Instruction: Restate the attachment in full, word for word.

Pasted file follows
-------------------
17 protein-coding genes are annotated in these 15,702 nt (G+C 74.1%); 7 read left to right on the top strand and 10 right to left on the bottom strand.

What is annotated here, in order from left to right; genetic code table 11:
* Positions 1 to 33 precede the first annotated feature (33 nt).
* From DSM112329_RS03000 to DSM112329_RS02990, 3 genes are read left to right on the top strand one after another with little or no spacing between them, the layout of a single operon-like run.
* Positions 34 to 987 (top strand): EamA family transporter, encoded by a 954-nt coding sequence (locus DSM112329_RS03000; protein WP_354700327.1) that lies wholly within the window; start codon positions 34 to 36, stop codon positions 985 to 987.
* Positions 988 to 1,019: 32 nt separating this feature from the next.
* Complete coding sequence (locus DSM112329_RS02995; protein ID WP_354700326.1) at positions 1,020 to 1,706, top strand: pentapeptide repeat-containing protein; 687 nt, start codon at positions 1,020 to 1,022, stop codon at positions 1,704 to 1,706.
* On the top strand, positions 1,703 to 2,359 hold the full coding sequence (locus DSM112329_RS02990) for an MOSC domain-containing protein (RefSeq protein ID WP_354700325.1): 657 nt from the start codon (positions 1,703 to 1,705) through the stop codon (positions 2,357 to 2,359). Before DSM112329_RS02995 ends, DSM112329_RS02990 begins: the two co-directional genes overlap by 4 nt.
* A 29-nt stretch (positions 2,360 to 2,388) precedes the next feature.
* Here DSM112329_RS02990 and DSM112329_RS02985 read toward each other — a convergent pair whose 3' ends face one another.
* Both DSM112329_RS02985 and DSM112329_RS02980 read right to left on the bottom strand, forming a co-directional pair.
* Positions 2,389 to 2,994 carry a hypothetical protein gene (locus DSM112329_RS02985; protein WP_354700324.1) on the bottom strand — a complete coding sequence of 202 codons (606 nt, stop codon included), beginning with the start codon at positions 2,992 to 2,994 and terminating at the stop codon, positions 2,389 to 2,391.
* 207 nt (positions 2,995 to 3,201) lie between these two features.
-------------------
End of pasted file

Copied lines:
17 protein-coding genes are annotated in these 15,702 nt (G+C 74.1%); 7 read left to right on the top strand and 10 right to left on the bottom strand.

What is annotated here, in order from left to right; genetic code table 11:
* Positions 1 to 33 precede the first annotated feature (33 nt).
* From DSM112329_RS03000 to DSM112329_RS02990, 3 genes are read left to right on the top strand one after another with little or no spacing between them, the layout of a single operon-like run.
* Positions 34 to 987 (top strand): EamA family transporter, encoded by a 954-nt coding sequence (locus DSM112329_RS03000; protein WP_354700327.1) that lies wholly within the window; start codon positions 34 to 36, stop codon positions 985 to 987.
* Positions 988 to 1,019: 32 nt separating this feature from the next.
* Complete coding sequence (locus DSM112329_RS02995; protein ID WP_354700326.1) at positions 1,020 to 1,706, top strand: pentapeptide repeat-containing protein; 687 nt, start codon at positions 1,020 to 1,022, stop codon at positions 1,704 to 1,706.
* On the top strand, positions 1,703 to 2,359 hold the full coding sequence (locus DSM112329_RS02990) for an MOSC domain-containing protein (RefSeq protein ID WP_354700325.1): 657 nt from the start codon (positions 1,703 to 1,705) through the stop codon (positions 2,357 to 2,359). Before DSM112329_RS02995 ends, DSM112329_RS02990 begins: the two co-directional genes overlap by 4 nt.
* A 29-nt stretch (positions 2,360 to 2,388) precedes the next feature.
* Here DSM112329_RS02990 and DSM112329_RS02985 read toward each other — a convergent pair whose 3' ends face one another.
* Both DSM112329_RS02985 and DSM112329_RS02980 read right to left on the bottom strand, forming a co-directional pair.
* Positions 2,389 to 2,994 carry a hypothetical protein gene (locus DSM112329_RS02985; protein WP_354700324.1) on the bottom strand — a complete coding sequence of 202 codons (606 nt, stop codon included), beginning with the start codon at positions 2,992 to 2,994 and terminating at the stop codon, positions 2,389 to 2,391.
* 207 nt (positions 2,995 to 3,201) lie between these two features.